Tuesday, January 20, 2009

The problem with my over active sense of fairness

I've been aware of it for years: I have an over active sense of fair play. I can't tolerate cheaters, liars, self-aggrandizing braggarts, and posers. Naturally, these are the traits that define a politician. It's only normal that I find national politics and the personalities involved to be repellent and obnoxious. It's worse than just politics, though. It pervades both my work and personal lives.

Here's an example: I once worked with a software developer that had a difficult bug to find and requested my assistance. I worked on his problem and eventually resolved it. I later overheard him telling his manager that he had fixed that pesky bug. That happened 20 years ago. He popped up on my LinkedIn the other day, requesting that I approve him as a friend, or whatever they call it. I stewed it over for a few days, then decided to ignore his request. Yes, long time to hold a grudge over something that small, but I just don't want to be associated with someone I have known to be dishonest and unfair.

This personal viewpoint is why I have such a problem with the way we're taxed by our government. Unfairness abounds in the entire process. I have to spend hours and hours every year stressing over the complexity of accounting for every penny earned, saved, or lost to an organization that has not been able to balance their own books. At the end of the process, I'm rewarded with the knowledge that I have paid more tax than 95% of the country. Is it any wonder that I become livid with rage when I hear some politician telling me that I am not paying my fair share because, you see, I think I am already paying far more than my fair share.

All of this is to say that I find myself in an uncomfortable position with regards to President Obama. On the one hand, every single promise he made during his campaign was repulsive to me. Ever-larger handouts to the hands-out crowd, surrender in Iraq while on the cusp of victory, elevating the postures of vile dictators by giving them the unjustified attention that they crave, and every other far-left idea his base was clamoring for. He deliberately misrepresented statements from his competition, he gracelessly tossed aside former compatriots in the interest of political expediency, and he not only reneged one his promise to fore go campaign spending limits but exacerbated that reversal by collecting millions of dollars without any fraud controls in place whatsoever.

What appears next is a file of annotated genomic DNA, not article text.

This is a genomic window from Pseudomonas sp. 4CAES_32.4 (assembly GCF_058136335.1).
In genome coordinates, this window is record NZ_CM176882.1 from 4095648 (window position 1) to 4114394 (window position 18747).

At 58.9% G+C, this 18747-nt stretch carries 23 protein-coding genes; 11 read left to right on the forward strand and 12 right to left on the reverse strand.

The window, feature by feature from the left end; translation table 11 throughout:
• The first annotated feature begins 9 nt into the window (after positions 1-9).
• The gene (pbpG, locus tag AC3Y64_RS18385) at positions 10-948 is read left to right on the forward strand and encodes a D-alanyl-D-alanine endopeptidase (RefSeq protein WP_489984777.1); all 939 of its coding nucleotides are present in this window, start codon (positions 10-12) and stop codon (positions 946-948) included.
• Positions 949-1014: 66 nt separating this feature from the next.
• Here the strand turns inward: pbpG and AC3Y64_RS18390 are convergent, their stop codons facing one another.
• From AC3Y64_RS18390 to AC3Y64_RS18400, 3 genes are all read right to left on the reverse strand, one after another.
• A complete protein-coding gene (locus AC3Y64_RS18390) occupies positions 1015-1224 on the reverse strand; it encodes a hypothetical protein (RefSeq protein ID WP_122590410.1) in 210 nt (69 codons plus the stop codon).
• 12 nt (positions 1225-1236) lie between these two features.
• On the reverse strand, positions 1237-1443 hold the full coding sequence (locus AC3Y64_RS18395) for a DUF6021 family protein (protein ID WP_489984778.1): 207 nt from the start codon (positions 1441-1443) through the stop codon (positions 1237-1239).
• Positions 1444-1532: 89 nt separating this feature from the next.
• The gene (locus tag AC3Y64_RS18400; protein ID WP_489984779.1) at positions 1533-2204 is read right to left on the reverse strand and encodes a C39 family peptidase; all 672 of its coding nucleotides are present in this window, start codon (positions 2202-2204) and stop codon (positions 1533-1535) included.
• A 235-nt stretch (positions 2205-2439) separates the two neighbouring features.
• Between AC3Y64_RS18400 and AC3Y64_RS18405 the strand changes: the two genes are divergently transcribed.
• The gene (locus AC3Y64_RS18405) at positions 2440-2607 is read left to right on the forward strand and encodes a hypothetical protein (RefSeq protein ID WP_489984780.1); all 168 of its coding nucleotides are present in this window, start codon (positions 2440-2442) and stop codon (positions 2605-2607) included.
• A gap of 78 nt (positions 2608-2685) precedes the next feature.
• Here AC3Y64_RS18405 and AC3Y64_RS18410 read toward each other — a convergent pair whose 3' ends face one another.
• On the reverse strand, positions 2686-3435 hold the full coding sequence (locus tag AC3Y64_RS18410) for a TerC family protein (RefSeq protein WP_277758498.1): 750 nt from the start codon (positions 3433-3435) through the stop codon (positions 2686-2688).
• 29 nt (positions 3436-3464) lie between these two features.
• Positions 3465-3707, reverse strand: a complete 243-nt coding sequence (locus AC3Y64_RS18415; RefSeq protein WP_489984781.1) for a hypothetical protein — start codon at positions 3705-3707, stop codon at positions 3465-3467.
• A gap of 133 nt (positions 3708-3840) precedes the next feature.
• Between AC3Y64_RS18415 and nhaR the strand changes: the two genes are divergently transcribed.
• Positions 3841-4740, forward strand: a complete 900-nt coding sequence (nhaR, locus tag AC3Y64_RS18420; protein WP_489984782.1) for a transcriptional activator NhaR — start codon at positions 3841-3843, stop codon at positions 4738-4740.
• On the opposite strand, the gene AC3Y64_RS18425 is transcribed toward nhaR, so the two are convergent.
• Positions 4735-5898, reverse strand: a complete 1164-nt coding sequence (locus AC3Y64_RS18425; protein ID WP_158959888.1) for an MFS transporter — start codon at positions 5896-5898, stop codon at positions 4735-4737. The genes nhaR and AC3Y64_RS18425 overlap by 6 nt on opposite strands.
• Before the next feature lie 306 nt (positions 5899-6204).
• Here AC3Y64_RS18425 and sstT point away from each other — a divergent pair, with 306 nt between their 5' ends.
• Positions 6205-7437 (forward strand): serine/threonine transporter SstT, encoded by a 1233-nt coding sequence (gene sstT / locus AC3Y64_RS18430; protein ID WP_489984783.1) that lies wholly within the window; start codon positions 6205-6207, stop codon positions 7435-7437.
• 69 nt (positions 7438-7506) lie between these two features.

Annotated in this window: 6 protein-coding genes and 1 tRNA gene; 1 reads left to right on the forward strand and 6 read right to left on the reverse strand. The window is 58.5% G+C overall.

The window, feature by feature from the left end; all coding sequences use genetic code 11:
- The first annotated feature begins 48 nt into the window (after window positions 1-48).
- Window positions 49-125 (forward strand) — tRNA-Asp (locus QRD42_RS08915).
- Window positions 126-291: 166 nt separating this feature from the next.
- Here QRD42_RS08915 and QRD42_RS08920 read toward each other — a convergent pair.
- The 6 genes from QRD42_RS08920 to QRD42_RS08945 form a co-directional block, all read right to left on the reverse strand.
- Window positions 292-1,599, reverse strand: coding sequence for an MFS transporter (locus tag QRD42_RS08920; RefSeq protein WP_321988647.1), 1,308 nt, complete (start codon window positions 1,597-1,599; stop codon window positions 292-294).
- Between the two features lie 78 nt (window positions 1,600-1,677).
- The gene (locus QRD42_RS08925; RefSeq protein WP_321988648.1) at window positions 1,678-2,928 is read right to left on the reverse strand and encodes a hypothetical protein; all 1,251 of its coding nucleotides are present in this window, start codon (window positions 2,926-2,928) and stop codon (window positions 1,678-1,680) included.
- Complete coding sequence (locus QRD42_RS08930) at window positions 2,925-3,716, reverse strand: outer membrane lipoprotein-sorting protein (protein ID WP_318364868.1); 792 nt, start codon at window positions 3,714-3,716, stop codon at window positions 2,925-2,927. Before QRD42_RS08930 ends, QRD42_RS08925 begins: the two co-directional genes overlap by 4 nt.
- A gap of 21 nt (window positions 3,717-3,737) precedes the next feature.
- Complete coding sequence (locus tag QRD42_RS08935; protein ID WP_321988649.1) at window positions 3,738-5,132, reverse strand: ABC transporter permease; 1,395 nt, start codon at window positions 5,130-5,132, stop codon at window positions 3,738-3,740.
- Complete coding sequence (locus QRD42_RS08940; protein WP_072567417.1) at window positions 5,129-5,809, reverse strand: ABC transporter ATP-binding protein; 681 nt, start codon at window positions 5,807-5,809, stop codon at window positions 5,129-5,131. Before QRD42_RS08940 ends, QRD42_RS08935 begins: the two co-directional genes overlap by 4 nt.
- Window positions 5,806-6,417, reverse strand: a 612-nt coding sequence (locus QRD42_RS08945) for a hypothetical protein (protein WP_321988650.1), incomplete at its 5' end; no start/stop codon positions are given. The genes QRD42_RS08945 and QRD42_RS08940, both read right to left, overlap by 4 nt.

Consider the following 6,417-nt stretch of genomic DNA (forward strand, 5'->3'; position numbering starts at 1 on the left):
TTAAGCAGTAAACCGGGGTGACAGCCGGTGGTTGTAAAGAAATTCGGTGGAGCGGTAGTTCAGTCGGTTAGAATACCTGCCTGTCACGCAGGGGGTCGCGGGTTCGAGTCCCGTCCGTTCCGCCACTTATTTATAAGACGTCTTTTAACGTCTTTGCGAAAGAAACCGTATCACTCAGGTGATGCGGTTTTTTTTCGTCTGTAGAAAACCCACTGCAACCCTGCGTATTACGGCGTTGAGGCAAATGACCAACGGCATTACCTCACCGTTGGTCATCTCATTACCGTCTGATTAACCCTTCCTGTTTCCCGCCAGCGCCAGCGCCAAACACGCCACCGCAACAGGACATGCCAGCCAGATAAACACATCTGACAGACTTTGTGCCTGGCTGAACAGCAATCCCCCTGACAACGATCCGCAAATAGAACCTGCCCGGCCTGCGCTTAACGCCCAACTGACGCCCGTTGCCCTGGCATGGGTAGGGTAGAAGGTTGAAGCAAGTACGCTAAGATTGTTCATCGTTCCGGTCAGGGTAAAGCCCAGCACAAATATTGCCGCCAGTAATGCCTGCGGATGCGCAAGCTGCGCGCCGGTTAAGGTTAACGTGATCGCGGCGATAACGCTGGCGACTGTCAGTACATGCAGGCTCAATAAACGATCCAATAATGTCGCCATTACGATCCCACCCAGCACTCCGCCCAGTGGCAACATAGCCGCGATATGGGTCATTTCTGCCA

On the other hand, now that the election is won he is softening his stance on some of his more onerous stances. Gitmo may take awhile to close down, ostensibly because an absentee Senator could not possibly have known what he knows now. The same 16 month retreat from Iraq two years ago is still 16 months, but the thing is just about done now so that should be painless. He's extending a hand to McCain, no doubt in the hopes of The Maverick giving Harry Reid his filibuster-proof majority. So, in effect, he has moved close enough to the center to be wildly annoying to me, but not dangerous.

Here's the crux of the problem: he can't win with me. If he delivers on his campaign promises, I will be opposed to him because he is dangerously naive. But if he basically runs the same administration McCain would have and retains some decent portion of the more successful Bush policies, I will despise him as a lying cheater that succeeded by running a do-anything, say-anything campaign. In other words, for being a cheater, liar, self-aggrandizing braggart, and a poser.

That's just politics, as they say, despite Obama's promise to bring us a new kind of politics. Just another broken promise, I say. No matter what he does as President, I won't be accepting him as a friend on my LinkedIn account.